CAA clarifies protection arrangements for holidays sold in Northern Ireland

Date: 27 August 2013

Following an agreement reached today, financial protection requirements against the insolvency of ATOL holders will not be duplicated in Northern Ireland. The agreement, between the Civil Aviation Authority (CAA), the trustees of the Air Travel Trust (ATT) and the Irish Commission for Aviation Regulation (CAR) clarifies the financial protection arrangements for holidays sold in Northern Ireland.

Many Northern Irish holidaymakers fly from the Republic of Ireland, which means that when they have bought their trip from a firm making available the holiday in Northern Ireland, they are covered by both UK and Irish rules on financial protection. This potentially results in travel firms paying twice for financial protection for the same trip, and passing that cost on to the consumer.

Previously, travel firms in Northern Ireland have been exempted from ATOL if they hold an equivalent licence in the Republic, which ensures consumers are protected. However, the UK Department for Business, Innovation and Skills (BIS) has advised the CAA that this exemption conflicts with the UK Package Travel Regulations. The exemption will expire on 30 September 2013.

From 1 October 2013, travel firms that make available flight-onlys or flight-inclusive packages to UK residents which depart from the Republic of Ireland, will be required to hold an ATOL. As a result of the agreement announced today, and in response to industry concerns, the CAA will remove ATOL bonding and ATOL Protection Contribution (APC) requirements when consumers are also protected by CAR.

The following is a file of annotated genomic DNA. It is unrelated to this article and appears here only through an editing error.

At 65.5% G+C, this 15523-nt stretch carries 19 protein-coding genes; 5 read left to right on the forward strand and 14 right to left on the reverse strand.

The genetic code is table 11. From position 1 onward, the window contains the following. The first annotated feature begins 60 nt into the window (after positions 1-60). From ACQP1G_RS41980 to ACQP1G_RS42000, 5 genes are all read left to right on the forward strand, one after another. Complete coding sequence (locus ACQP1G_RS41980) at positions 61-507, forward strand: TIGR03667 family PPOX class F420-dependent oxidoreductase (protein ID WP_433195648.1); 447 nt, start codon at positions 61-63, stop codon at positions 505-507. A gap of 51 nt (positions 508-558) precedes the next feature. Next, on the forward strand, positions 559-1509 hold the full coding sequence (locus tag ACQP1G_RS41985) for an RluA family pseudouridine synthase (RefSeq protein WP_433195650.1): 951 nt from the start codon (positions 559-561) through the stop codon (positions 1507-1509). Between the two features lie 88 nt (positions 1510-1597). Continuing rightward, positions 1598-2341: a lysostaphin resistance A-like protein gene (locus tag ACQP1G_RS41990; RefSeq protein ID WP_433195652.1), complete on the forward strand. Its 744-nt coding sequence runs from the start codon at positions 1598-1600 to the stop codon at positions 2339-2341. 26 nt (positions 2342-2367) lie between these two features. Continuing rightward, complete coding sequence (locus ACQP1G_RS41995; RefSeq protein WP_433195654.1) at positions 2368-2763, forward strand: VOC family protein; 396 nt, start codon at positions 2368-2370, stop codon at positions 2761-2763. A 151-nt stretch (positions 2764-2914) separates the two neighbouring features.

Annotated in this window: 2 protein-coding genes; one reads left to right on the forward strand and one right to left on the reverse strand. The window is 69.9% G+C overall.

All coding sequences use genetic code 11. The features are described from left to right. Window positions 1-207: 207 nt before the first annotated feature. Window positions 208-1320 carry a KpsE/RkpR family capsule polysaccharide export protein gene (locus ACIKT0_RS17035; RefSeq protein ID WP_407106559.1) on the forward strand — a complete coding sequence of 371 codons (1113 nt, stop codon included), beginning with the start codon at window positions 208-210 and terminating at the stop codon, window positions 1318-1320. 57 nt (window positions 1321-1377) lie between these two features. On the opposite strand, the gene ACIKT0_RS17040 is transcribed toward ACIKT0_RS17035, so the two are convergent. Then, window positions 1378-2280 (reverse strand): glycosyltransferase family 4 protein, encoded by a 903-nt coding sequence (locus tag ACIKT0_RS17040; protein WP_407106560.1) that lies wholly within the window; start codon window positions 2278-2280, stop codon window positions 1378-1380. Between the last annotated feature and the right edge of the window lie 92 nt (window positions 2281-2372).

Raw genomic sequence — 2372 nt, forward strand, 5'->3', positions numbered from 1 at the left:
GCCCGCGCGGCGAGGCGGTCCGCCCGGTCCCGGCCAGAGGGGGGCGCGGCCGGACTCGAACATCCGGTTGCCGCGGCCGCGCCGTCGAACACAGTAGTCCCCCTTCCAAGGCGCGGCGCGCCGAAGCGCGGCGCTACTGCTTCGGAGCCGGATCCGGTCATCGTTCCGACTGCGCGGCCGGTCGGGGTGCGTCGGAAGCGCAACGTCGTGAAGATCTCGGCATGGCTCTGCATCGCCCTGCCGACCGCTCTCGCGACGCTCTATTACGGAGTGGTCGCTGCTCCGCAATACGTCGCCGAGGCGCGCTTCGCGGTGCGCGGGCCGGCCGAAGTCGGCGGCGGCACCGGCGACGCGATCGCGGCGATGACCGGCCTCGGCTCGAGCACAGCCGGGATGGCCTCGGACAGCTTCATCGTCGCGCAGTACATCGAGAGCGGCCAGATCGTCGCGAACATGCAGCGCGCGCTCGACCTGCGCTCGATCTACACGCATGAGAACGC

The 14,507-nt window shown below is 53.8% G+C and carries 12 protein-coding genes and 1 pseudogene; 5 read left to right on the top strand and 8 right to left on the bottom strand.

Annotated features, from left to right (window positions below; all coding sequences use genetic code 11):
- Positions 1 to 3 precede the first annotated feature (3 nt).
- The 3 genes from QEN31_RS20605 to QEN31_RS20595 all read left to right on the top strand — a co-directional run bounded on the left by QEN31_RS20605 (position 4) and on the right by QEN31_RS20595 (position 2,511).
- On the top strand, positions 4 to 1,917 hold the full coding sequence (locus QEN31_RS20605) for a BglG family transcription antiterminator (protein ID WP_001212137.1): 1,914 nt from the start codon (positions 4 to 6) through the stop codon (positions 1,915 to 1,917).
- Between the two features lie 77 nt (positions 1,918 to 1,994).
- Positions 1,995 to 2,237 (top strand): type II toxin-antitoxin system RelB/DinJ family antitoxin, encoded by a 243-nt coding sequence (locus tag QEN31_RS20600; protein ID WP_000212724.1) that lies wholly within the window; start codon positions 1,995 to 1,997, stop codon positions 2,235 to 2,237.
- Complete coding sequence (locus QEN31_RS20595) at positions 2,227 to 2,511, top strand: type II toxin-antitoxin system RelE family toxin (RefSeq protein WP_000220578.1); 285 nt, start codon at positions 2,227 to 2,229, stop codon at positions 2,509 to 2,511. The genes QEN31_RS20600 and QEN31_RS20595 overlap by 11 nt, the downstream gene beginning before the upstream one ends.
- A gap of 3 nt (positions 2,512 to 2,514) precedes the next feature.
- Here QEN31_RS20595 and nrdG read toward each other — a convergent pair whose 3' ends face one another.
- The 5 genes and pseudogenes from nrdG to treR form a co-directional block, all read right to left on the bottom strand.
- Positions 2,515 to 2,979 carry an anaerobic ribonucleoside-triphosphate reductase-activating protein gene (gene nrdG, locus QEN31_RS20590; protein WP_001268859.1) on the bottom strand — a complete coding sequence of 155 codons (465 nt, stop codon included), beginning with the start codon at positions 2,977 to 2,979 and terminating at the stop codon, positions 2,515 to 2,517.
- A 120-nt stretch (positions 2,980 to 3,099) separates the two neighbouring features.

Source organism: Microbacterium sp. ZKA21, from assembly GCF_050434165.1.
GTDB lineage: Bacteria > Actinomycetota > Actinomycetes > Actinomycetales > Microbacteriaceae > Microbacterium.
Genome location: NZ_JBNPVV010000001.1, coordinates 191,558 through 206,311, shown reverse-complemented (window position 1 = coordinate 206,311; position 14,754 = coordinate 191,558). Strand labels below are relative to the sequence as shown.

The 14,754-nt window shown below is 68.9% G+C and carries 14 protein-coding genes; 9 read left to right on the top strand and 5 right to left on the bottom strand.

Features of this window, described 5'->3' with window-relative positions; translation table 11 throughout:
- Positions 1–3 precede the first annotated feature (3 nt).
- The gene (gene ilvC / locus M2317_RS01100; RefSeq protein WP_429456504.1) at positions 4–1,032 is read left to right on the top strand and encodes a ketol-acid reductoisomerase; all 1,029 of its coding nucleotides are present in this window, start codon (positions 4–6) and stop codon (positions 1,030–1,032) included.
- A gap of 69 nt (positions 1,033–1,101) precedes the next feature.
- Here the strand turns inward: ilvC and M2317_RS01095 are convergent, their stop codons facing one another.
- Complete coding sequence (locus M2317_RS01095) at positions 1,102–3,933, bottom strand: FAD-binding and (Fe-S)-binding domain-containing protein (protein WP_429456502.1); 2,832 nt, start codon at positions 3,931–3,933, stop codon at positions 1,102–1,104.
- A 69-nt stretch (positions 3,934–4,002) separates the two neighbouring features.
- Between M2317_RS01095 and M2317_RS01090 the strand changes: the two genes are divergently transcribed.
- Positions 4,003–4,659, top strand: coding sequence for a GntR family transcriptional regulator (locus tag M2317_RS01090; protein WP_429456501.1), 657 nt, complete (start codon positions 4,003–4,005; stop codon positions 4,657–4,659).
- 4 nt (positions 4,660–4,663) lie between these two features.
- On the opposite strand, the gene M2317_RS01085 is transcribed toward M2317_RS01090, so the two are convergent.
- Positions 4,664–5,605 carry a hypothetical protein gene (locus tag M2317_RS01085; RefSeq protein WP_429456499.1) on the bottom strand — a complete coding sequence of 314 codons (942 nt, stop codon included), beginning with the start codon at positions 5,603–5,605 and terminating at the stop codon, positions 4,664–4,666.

ATOL holders will still be required to supply ATOL certificates to consumers for these sales and in the event of a failure, UK based consumers will receive all necessary information on making a claim from the CAA.

This arrangement represents an interim measure, pending the conclusion of negotiations on and the implementation of a new Package Travel Directive, published by the European Commission on 9 July. The proposed new Directive includes specific requirements for the mutual recognition of Member States’ financial protection measures.

This agreement was reached with advice from BIS, the UK Government Department lead on the Package Travel Regulations and the Package Travel Directive, and with the co-operation of CAR and the Irish Department of Transport, Tourism and Sport. As a result, consumers in Northern Ireland will not be faced with unnecessary additional charges for their holiday protection.

As a consequence of this new arrangement some ATOL holders will need to revise their licence authorisations and review when they need to issue ATOL certificates, and some travel firms who do not hold ATOLs will need to consider whether they need to be licensed in future.

ATOL holders with queries on this issue should contact their CAA case officer. Non-ATOL travel firms should contact 020 7453 6700 for advice on whether they need to apply for an ATOL.

For further media information please contact the CAA Press Office on: 020 7453 6030 or press.office@caa.co.uk.

Notes to editors
1. Run by the UK Civil Aviation Authority on behalf of the Government, the Air Travel Organiser’s Licence (ATOL) scheme covers the traditional package holiday, some individual flights and since April 2012 holidays known by the industry as ‘Flight-Plus’. A ‘Flight-Plus’ booking is one that includes a flight plus accommodation and/or car hire, so long as these separate parts of the holiday are booked with the same company and within a day of each other.
2. For more information on the ATOL scheme including a guide to the ATOL certificate please visit www.packpeaceofmind.co.uk.
3. Follow @packpeaceofmind on Twitter for further information and updates about ATOL protection.
4. The CAA is the UK's specialist aviation regulator. Its activities include: making sure that the aviation industry meets the highest technical and operational safety standards; preventing holidaymakers from being stranded abroad or losing money because of tour operator insolvency; planning and regulating all UK airspace; and regulating airports, air traffic services and airlines and providing advice on aviation policy.